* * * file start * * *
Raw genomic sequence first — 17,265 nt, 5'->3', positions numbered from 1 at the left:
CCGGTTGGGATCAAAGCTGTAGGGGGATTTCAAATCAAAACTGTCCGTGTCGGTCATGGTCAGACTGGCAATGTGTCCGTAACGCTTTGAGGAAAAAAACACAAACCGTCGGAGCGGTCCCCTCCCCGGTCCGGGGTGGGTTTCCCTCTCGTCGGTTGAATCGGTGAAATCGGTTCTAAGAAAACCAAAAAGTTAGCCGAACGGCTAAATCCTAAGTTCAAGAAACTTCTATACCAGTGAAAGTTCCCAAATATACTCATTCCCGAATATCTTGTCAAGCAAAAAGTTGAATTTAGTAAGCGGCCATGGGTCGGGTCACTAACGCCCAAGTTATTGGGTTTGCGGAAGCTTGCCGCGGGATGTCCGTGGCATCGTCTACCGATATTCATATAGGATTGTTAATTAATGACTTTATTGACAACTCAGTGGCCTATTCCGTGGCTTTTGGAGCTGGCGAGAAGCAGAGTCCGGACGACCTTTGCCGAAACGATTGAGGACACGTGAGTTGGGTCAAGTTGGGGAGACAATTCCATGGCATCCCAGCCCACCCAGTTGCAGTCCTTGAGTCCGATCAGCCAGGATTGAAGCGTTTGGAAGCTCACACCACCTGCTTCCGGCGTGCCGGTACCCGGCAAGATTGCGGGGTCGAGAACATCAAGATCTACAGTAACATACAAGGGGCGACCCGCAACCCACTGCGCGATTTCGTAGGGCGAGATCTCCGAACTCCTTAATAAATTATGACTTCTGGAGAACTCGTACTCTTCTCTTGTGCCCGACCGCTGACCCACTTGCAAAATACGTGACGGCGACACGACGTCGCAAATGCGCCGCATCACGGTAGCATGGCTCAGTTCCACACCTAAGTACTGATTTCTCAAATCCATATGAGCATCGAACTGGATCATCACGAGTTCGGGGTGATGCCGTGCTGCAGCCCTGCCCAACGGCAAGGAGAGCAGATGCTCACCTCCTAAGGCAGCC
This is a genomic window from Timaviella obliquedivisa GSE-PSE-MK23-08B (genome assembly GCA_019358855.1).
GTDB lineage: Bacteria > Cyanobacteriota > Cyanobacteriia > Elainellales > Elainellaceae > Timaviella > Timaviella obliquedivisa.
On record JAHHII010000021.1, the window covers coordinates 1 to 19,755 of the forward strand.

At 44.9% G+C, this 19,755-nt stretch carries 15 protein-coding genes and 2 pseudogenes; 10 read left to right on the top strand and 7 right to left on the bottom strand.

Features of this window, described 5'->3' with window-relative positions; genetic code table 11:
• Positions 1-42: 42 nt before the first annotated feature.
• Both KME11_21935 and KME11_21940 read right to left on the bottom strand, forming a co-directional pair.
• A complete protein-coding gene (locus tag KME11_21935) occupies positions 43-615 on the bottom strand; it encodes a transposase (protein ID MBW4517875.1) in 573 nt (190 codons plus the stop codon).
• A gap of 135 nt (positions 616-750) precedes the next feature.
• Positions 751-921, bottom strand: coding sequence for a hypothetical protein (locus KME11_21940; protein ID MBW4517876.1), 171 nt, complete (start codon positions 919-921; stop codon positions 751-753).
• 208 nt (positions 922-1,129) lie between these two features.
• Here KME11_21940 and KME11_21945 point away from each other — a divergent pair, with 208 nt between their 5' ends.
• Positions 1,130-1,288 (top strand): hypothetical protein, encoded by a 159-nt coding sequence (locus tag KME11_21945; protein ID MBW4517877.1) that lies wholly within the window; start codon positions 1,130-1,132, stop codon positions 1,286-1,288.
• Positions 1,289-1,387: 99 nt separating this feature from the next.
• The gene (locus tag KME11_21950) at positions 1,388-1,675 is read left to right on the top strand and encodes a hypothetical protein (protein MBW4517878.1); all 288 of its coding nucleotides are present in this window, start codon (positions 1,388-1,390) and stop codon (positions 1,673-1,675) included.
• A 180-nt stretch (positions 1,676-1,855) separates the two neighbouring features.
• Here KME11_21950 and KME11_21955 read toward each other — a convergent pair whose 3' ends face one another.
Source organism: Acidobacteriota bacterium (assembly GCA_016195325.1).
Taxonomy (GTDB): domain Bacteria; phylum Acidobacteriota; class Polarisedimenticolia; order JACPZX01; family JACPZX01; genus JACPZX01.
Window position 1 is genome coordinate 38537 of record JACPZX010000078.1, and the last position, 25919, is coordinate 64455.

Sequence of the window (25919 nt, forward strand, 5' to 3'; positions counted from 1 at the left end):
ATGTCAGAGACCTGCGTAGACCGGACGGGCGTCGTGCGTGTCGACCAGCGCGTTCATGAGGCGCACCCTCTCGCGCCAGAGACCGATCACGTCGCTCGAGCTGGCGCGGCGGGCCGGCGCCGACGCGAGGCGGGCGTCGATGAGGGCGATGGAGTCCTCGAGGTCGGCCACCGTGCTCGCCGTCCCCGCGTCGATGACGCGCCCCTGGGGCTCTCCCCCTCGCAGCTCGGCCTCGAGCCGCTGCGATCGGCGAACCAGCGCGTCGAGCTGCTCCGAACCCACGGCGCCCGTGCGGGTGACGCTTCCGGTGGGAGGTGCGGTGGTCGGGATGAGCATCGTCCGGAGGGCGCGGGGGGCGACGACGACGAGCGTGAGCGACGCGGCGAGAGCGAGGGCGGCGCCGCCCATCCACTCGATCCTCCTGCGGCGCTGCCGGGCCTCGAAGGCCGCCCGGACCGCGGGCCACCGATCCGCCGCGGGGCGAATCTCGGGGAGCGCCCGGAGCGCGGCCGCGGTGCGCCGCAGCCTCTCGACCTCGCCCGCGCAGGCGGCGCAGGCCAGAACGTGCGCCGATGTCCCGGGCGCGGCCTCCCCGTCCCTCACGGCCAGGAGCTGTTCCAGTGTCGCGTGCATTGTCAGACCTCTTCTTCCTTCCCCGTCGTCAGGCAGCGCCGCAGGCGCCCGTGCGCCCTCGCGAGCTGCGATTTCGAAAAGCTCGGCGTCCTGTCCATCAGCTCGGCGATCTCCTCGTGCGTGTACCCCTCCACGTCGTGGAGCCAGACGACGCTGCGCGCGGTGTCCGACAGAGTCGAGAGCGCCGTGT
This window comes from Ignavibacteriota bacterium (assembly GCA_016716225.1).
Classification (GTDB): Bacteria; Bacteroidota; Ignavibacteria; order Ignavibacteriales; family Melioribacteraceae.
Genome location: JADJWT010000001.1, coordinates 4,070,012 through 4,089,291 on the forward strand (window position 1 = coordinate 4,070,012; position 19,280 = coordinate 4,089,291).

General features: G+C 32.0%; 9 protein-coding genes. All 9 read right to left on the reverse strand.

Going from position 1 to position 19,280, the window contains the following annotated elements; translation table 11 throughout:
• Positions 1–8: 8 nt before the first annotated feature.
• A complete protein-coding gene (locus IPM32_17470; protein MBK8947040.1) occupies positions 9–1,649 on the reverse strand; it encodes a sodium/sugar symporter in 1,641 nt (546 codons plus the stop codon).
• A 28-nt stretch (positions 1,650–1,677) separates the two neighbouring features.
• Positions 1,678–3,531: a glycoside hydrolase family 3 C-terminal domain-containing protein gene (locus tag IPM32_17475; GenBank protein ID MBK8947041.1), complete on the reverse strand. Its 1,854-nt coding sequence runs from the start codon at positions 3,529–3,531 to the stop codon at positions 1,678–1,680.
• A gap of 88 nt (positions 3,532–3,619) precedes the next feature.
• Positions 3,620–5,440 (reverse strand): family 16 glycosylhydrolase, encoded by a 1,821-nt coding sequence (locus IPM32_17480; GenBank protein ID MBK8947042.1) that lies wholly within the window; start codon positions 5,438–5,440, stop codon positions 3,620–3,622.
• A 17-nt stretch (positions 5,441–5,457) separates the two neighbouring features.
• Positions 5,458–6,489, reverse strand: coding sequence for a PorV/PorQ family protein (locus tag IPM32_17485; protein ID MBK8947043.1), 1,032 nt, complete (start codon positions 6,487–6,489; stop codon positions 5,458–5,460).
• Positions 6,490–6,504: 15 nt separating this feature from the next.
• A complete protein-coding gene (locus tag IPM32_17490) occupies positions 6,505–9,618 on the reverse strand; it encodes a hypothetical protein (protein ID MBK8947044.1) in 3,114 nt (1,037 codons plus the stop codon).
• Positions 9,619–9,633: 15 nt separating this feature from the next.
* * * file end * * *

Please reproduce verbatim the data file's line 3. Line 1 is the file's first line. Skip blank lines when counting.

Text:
This is a genomic window from Timaviella obliquedivisa GSE-PSE-MK23-08B (genome assembly GCA_019358855.1).